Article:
A fickle paradise

The abstract world of Etel Adnan, whose show at the Pera Museum ends this week

By Thomas Roueché | August 2, 2021

This week marks the last opportunity to catch Impossible Homecoming, a show of the work by the artist and writer Etel Adnan at the Pera Museum. Adnan’s work, shown here for the first time at a major institution in Istanbul, are abstract landscapes that confront memory through the powerful use of colour.

Adnan is a unique individual whose work spans many categories. Known for her poetry, most famously The Arab Apocalypse, her star rose in the art world somewhat late in life, with retrospectives at the Serpentine and MASS MoCA in particular bringing her to a wider audience. That this show brings her work to Istanbul is striking not least because of the way in which it highlights aspects of Adnan's heritage.Born in 1925 in Beirut to a Smyrian/Izmirli Greek mother and a Damascene Ottoman officer, she grew up in a pocket of the multi-cultural, multi-lingual and multi-ethnic Middle East that the Ottoman Empire left behind.

Adnan’s long life has taken her to the West Coast of America and then to Paris, where she lives today with her partner Simone Fattal, co-curator with Serhan Ada of this exhibition. Over the decades she has mastered many mediums – of which this exhibition is a impressive showcase. Carpets, oil paintings, ceramics and drawings... Adnan’s visual work is remarkable in its breadth. Yet tying the show together is the recurrent motif of the sun, a glowing orb of varying colours hanging over mountains and sea. The exhibition progresses through her works, culminating in a documentary about the artist and recordings of her discussing her early life and her ancestral connections to Turkey.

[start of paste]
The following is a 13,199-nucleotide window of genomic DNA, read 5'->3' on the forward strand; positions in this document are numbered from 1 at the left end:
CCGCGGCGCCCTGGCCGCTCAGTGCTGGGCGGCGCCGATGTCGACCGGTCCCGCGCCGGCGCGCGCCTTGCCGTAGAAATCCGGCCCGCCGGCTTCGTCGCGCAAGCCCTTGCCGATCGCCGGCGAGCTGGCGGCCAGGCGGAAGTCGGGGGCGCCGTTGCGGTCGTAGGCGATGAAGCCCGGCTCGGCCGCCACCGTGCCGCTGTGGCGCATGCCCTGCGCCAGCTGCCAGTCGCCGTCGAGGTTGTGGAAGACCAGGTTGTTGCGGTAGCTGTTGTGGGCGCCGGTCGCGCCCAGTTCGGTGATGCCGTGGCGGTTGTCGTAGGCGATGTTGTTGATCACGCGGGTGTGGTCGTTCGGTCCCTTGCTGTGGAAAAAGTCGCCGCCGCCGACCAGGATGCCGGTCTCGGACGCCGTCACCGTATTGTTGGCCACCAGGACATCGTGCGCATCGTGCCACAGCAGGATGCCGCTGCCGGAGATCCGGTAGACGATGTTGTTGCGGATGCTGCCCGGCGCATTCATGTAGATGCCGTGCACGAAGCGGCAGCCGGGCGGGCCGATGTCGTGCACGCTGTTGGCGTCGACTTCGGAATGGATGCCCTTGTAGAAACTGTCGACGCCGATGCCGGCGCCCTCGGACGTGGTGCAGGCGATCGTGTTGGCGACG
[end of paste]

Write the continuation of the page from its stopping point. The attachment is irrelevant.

In their abstraction these works clearly speak not to any particular landscape, yet draw from all: is this the Mediterranean or the Pacific we might wonder? Yet it is this very abstraction that makes the work so powerful, so eternal, so universal. On its opening in April – at the height of the Covid-19 pandemic – the exhibition felt powerfully expansive, facing the visitor with dramatic, emotionally charged visions of the world. However, viewing the show again before its closure, the canvases seem to carry a different meaning. It feels impossible not to think of the images we are seeing of the Mediterranean and Aegean coasts in our news feeds – the greens and blues of the turquoise coast transformed into dark reds, oranges and blacks. Somehow Adnan’s work transforms to its context, forcing us to confront a new set of impossible homecomings that we face in our changing world, the ongoing ravages of climate change, the devastating wildfires consuming landscapes so evocative of the canvases Adnan paints.

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